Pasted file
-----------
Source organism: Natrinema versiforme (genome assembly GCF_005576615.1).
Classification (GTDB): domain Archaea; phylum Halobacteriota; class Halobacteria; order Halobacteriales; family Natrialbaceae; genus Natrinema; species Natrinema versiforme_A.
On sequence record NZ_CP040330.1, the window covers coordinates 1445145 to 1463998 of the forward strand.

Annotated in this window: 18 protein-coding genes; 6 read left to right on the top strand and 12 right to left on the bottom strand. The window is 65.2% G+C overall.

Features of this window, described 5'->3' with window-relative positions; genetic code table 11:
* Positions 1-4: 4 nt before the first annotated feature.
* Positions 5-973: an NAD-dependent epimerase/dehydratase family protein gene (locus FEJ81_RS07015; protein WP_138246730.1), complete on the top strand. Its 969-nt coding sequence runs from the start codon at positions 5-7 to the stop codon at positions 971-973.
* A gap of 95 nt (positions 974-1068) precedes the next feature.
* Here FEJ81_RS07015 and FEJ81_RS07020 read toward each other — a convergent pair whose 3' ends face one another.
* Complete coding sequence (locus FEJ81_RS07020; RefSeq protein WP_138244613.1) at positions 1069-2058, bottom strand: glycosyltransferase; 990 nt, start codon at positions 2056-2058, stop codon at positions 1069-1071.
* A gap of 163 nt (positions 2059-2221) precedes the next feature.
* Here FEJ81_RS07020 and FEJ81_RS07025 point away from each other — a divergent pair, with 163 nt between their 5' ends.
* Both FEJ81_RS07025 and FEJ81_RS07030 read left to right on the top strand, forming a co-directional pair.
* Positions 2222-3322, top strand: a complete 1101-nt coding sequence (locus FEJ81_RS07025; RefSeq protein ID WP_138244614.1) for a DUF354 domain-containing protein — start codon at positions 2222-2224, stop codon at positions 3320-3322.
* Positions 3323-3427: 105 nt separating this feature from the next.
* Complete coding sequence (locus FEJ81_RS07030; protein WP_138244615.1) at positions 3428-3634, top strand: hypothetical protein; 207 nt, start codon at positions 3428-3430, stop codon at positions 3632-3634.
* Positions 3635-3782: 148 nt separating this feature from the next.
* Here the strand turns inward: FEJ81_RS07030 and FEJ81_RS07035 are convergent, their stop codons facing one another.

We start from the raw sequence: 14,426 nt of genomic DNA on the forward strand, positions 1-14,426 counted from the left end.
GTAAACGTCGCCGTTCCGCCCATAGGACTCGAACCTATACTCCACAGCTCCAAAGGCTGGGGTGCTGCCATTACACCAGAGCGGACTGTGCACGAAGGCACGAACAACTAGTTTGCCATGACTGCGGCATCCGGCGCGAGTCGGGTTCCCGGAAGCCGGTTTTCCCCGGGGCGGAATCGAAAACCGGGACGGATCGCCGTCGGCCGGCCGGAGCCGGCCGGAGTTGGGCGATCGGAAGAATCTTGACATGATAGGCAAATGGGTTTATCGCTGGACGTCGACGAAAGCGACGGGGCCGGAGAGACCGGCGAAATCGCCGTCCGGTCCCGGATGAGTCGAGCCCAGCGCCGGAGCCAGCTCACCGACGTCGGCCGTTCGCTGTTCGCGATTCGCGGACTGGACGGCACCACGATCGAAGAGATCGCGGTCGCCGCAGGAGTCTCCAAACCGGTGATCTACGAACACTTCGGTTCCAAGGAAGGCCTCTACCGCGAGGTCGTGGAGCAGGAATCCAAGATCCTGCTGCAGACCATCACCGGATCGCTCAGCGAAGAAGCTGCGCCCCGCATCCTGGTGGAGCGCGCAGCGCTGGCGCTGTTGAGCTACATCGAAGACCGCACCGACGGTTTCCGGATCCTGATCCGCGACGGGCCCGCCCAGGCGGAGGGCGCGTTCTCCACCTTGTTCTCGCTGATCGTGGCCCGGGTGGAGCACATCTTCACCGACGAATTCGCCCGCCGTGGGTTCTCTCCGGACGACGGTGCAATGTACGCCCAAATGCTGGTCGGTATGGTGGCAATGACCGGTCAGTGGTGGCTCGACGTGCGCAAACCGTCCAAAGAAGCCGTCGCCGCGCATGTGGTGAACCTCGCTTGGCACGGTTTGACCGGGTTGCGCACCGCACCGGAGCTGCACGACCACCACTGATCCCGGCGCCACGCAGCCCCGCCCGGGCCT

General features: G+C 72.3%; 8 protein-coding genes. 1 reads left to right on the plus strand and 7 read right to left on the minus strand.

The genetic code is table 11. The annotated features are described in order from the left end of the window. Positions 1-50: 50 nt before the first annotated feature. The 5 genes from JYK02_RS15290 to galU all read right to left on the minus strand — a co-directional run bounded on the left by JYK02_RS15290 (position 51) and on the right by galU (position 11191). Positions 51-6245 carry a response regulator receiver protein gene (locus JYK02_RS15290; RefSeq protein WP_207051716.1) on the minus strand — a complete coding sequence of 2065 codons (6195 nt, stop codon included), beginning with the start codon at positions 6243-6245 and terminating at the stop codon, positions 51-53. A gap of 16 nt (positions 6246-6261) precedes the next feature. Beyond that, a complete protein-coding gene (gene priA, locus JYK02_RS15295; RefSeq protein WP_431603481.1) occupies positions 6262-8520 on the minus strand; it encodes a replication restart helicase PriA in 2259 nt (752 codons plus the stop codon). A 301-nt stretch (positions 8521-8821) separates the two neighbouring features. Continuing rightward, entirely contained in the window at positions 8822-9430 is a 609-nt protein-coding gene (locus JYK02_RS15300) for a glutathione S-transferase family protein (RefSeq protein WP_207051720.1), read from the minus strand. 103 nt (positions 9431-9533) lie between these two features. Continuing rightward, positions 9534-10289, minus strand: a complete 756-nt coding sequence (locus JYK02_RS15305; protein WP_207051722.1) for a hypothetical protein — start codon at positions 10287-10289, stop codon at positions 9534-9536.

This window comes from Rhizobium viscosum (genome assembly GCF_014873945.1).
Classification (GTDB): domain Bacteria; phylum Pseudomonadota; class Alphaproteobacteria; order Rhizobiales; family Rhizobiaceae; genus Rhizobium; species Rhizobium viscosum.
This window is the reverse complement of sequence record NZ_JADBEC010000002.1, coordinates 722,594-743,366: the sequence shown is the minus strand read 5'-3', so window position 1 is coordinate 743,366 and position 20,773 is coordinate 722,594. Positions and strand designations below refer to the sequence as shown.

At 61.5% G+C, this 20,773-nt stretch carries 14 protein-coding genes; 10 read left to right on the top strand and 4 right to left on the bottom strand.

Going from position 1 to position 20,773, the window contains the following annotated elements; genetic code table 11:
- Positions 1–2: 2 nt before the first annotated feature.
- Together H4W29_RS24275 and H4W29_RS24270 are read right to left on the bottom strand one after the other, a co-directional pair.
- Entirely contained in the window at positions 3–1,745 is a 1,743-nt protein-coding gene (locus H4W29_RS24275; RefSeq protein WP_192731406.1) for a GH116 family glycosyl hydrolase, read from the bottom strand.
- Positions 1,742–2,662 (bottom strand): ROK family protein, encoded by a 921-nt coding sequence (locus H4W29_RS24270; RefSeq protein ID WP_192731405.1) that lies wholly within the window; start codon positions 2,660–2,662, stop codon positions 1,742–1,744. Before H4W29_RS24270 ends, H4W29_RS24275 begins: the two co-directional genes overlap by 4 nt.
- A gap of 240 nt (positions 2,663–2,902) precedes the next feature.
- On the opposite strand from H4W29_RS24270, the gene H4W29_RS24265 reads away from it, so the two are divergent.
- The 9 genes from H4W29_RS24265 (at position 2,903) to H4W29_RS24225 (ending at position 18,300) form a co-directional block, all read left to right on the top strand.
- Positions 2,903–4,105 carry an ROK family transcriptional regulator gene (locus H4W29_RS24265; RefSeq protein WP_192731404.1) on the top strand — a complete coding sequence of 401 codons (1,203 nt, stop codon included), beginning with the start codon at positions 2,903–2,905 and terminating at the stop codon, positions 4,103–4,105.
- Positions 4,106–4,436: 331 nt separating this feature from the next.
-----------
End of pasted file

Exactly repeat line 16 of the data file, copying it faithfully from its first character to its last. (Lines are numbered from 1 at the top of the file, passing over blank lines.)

* Complete coding sequence (locus FEJ81_RS07030; protein WP_138244615.1) at positions 3428-3634, top strand: hypothetical protein; 207 nt, start codon at positions 3428-3430, stop codon at positions 3632-3634.